“There’s not a bank in the world that has enough money in its vault to pay its depositors. It’s all built on trust. And, Wendy, we are so very close. Morgan Stanley, Goldman is an inch away. If the other banks stop trusting them, if they pull back on interbank lending, it’s over in a matter of hours. And from there it goes too fast to stop, a run, and not just on one bank, I mean on the whole system. And average people wondering, Is my money safe? They start pulling their cash. And after that, lines outside the banks smashed ATMs. A couple of weeks, there’s no milk in the store.”

..and each of these can be applied to our local newsroom situation now. Let’s adjust.

“I don’t really understand why there needs to be so much tension about this. The industry is facing the worst staffing shortage since the Great Depression. If the financial system of broadcasting collapses, it will take every one of you down.”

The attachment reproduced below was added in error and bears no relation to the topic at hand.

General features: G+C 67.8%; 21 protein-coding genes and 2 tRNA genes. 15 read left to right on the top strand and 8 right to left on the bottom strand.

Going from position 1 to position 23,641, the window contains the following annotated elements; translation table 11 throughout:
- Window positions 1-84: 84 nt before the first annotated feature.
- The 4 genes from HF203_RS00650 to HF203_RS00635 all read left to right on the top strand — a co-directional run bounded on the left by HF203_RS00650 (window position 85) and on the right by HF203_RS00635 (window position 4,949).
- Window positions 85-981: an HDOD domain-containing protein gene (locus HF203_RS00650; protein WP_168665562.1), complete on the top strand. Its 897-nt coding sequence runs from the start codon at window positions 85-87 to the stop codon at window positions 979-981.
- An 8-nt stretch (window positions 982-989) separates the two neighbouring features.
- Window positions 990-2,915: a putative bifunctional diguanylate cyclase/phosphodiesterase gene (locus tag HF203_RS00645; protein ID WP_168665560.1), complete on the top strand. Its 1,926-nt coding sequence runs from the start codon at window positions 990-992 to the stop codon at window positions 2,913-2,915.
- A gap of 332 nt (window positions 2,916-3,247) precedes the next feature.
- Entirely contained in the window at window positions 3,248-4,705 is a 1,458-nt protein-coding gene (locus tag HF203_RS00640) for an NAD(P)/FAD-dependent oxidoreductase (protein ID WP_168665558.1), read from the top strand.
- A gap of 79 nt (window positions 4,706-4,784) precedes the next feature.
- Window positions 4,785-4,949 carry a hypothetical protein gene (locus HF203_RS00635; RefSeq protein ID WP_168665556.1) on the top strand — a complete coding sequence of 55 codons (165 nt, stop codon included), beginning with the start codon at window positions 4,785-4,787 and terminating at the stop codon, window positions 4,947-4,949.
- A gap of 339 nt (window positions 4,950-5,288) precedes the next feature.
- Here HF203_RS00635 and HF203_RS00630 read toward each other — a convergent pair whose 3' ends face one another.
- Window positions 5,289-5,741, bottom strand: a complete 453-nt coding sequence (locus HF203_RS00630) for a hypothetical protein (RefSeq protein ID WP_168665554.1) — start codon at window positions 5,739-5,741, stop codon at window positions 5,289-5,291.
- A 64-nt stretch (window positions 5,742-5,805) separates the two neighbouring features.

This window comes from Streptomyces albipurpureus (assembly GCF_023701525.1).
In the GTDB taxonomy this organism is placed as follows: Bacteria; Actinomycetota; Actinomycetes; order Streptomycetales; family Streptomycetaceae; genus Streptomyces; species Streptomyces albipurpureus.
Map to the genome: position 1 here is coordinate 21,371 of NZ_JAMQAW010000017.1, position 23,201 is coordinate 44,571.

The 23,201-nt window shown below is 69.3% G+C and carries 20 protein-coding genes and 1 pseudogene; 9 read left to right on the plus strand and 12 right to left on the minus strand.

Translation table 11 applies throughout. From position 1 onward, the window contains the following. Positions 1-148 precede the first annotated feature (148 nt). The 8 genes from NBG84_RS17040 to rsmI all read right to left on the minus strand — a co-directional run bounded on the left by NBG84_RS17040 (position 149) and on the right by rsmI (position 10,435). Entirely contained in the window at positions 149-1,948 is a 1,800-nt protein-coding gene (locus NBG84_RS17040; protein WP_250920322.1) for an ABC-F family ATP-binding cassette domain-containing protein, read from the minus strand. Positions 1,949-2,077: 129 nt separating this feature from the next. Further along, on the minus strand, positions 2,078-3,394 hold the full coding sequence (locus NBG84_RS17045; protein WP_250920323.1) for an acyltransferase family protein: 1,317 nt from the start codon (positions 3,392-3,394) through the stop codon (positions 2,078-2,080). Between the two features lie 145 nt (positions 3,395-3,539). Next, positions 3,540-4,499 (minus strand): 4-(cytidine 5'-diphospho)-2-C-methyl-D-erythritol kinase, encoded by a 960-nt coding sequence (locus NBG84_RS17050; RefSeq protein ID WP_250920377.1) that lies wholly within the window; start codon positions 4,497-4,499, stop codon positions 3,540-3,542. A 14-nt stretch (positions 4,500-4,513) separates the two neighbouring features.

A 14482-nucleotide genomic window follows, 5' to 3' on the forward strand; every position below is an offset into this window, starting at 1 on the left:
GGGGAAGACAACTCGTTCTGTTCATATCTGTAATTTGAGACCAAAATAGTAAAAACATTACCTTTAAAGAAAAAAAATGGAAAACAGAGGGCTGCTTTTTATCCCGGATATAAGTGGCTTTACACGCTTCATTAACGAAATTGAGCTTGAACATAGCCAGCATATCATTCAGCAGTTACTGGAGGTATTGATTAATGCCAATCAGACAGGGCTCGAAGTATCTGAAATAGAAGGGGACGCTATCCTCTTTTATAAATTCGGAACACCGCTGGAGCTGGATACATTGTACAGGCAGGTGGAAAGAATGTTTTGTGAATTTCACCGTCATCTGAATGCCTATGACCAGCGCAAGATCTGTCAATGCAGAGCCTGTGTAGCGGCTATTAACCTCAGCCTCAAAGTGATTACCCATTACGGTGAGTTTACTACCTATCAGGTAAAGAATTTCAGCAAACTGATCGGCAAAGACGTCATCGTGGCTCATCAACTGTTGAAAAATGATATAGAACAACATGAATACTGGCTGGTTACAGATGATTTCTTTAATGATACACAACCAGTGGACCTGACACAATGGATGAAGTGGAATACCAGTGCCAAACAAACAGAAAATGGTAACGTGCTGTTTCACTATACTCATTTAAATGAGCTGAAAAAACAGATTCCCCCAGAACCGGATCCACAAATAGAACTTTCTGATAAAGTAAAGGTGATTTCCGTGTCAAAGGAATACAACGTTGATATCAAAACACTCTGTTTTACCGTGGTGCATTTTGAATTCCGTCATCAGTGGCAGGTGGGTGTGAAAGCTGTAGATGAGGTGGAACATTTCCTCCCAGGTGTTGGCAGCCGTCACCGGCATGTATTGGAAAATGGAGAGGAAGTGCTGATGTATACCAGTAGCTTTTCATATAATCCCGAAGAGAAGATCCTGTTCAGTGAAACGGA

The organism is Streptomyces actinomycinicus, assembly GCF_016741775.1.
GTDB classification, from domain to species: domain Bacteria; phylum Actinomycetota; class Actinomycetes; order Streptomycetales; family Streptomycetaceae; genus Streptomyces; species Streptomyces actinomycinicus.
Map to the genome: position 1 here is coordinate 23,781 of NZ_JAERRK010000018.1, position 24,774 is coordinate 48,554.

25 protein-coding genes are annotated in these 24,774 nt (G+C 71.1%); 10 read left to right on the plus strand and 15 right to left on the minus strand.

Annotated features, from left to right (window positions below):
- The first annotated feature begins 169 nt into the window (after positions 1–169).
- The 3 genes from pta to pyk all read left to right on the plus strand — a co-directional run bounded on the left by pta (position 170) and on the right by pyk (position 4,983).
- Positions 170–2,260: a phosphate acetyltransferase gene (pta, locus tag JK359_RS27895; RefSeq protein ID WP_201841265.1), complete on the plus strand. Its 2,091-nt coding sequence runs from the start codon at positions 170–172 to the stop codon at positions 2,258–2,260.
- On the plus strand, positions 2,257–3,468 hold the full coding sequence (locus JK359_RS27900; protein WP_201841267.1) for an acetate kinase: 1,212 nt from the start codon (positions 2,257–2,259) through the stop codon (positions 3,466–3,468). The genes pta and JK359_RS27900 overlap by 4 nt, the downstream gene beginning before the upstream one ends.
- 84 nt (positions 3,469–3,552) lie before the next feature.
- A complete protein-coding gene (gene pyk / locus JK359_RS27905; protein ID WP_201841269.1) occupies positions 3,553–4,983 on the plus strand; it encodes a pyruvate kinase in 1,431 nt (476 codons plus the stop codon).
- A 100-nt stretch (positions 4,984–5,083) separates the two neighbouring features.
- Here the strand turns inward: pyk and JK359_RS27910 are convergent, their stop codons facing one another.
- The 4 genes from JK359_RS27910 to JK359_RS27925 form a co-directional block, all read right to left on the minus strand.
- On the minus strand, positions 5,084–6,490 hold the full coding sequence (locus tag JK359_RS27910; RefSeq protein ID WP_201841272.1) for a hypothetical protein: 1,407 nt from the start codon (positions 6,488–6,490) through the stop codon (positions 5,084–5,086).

“There’s not a broadcast business in the world that has enough money in its vault to pay its staff what they want to make…It’s all built on trust. And, Wendy, we are so very close. XX and XX companies are an inch away. . If the employees stop trusting them, if they pull back on moving forward in the business, it’s over in a matter of months. And from there it goes too fast to stop, a run, and not just on one company, I mean on the whole industry. And average people wondering, can I trust the news? They stop watching and clicking and shopping with advertisers. And after that, lines outside PR Companies and smashed resumes reels. A couple of years, there’s no news on the air.”

But remember – we got THROUGH 2008, with battle scars on retirement funds and housing prices that eventually went up.

What’s the difference between then and now? Nobody gave up. Or fewer people *gave up.

**This is not to say that giving up and “quitting” is the same thing. It’s not a sign of weakness, you need to do YOU, it’s just an argument again on the other side of the coin from all the discussions we’ve had lately.

You also have more mental health resources to use that didn’t exist before in a society that allows and encourages these conversations. We never could openly talk about anxiety or depression or PTSD after a terrible story in my early news years. “Rub some dirt in it and move on”.